Baseball has its share of hallowed numbers
Published 12:00 am Wednesday, August 29, 2007
Numbers have always had a special significance to society.
Three has always had a special significance in religion.
Seven is considered a lucky and perfect number.
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The number 13 is almost always an unlucky number.
But how about these numbers: 162, 61, 714, 755, 90, 60.5.
For any baseball fan, and even most people that aren’t die-hard fans, these numbers will ring a bell.
There are 162 games in a season, Roger Maris hit 61 home runs in a season to break Babe Ruth’s record, Ruth hit 714 home runs in his career and Hank Aaron had 755.
The distance between bases is 90 feet, and the distance from the pitcher’s mound to home plate is 60 feet, six inches.
These are hallowed numbers in baseball, but now we have to come to grips with a new one - 756.
Unless you’ve been under a rock for the last couple of days, you know that Barry Bonds broke Aaron’s record.
But will this new record number achieve the presence in everyone’s mind that these others have?
For me, I tend to think that it won’t.
Just like the single season home run record.
Ruth hit 60, Maris hit 61 and McGwire hit 70 in 1998.
Sometimes, I have to remind myself that Barry broke that record in 2001.
Barry’s 73 just doesn’t hold up as well to me as the others do.
I also think I’ve figured out my problem - I just don’t like Barry Bonds.
Personally, I think he’s used steroids to ramp up his home run hitting numbers.
Because I think that, I just can’t bring myself to fully recognize him for his accomplishments.
Since I mentioned steroids and records, the more I think about it, the less McGwire’s record means to me.
Barry is a great player, don’t get me wrong.
Steroids don’t teach you the hand-eye coordination to play baseball.
They don’t teach you to recognize a splitter coming at 90 miles an hour and then react accordingly.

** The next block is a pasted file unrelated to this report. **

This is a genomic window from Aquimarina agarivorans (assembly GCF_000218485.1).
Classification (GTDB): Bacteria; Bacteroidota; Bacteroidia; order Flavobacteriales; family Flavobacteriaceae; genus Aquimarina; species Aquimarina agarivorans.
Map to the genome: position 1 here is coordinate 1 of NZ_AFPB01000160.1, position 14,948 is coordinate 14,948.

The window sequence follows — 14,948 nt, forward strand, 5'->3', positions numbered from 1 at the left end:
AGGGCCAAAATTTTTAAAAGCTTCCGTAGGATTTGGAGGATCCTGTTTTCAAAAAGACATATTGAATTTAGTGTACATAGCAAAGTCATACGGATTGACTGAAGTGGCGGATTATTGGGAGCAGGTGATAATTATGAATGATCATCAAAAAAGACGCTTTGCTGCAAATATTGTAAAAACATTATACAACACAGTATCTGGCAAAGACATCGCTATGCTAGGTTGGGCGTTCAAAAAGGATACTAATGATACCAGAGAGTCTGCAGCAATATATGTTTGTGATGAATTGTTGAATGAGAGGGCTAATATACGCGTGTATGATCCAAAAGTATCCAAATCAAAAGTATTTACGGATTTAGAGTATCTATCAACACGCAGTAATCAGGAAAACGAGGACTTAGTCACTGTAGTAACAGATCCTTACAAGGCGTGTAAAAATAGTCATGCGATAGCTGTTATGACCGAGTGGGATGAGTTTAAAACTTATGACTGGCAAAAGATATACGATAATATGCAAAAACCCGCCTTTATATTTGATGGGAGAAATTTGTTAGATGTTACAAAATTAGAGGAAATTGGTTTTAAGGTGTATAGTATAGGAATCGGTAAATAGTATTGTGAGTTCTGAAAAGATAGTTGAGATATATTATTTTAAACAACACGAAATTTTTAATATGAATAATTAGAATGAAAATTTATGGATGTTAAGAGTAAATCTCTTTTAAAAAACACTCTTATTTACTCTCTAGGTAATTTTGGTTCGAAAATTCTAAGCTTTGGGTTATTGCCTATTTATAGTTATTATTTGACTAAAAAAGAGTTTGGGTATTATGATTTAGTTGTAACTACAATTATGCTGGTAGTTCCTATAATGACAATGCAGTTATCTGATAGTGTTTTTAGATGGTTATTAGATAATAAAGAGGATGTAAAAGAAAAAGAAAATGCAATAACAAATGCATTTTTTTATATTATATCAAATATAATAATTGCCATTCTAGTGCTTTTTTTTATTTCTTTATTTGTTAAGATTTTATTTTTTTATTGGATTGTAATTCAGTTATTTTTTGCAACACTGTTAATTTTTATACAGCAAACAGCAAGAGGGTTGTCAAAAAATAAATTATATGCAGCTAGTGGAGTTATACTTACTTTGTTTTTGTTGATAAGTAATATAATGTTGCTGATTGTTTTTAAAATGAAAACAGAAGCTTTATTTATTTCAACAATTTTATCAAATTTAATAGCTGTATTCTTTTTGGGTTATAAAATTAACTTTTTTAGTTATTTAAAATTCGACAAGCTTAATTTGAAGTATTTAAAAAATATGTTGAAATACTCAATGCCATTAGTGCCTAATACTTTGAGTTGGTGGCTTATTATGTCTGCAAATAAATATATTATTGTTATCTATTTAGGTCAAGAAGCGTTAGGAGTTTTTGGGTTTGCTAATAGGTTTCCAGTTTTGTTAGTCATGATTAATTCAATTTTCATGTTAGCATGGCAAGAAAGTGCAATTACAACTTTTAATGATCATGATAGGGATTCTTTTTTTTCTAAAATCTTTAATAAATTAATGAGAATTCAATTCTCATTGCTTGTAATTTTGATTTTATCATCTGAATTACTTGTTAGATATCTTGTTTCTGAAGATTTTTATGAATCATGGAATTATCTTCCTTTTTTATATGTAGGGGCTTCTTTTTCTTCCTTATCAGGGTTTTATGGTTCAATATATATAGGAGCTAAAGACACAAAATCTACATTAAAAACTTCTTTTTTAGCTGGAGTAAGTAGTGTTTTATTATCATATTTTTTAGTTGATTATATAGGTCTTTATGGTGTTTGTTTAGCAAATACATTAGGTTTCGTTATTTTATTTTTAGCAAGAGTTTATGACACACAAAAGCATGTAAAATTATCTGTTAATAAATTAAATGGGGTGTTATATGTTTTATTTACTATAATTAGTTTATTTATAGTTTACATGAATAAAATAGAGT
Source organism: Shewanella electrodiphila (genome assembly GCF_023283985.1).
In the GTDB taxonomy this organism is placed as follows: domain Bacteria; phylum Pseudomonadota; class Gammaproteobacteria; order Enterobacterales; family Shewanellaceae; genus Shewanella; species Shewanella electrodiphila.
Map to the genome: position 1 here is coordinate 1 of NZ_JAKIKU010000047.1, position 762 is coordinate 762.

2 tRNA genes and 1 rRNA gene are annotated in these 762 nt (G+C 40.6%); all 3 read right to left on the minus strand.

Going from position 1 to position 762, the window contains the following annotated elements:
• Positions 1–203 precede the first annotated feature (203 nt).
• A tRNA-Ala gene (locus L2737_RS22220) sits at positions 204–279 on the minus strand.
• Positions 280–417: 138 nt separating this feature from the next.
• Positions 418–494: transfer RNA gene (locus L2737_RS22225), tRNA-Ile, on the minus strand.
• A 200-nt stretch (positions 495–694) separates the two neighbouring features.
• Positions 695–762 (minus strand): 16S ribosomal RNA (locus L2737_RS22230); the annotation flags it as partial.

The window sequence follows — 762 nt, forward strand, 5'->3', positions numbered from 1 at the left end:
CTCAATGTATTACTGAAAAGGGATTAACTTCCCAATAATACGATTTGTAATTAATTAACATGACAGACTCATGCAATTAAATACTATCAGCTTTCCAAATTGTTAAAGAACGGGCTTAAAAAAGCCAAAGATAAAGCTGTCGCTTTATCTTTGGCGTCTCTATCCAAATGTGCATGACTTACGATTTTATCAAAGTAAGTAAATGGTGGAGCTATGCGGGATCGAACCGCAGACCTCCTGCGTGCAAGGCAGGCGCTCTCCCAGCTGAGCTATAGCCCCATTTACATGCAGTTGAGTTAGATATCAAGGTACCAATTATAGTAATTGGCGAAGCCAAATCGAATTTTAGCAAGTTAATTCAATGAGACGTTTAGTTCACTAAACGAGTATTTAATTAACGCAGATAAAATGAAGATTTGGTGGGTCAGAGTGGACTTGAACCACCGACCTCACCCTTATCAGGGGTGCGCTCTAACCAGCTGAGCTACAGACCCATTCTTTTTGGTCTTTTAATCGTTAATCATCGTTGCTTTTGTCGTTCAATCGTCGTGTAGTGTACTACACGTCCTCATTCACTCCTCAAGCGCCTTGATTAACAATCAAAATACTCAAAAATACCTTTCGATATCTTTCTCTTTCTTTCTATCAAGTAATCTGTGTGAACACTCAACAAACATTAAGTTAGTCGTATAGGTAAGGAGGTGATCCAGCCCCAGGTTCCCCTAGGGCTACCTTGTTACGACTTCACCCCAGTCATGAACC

Even though I don’t like the guy, I have to give him credit for his obvious natural talent.
But would he have enough talent to break Aaron’s record without using steroids?
That I’m not sure about.
I think Bonds will go down in history with players like Pete Rose.
People that remember seeing Charlie Hustle play will probably think of him differently than I do.
Like Bonds, he is one of the game’s best players ever.
However, there is that little matter of betting on baseball.
He will always be one of those players (along with &uot;Shoeless&uot; Joe Jackson) that falls into the &uot;He was a great player, but…&uot; category.
There is one thing that I can empathize with Barry Bonds about - I’m glad he broke the record.
As much as I don’t like it, it appears that it was an inevitability.
I’m just glad that he finally did it and got it over with so that I can stop hearing about it every time I turn on ESPN.
However, there is hope for me.
It looks like Alex Rodriguez is on pace to break Bonds’ record, wherever he finishes his career.
So far, I haven’t seen anything to make me dislike A-Rod.
I honestly don’t believe that he has used steroids or anything like that.
He’s been a great player and hitting home runs since he came into the majors.
The only thing I’ve got against him is that he plays for the Yankees.
Unless things change, I’m rooting for Rodriguez to break the record within a decade or so.
As long as he stays clean.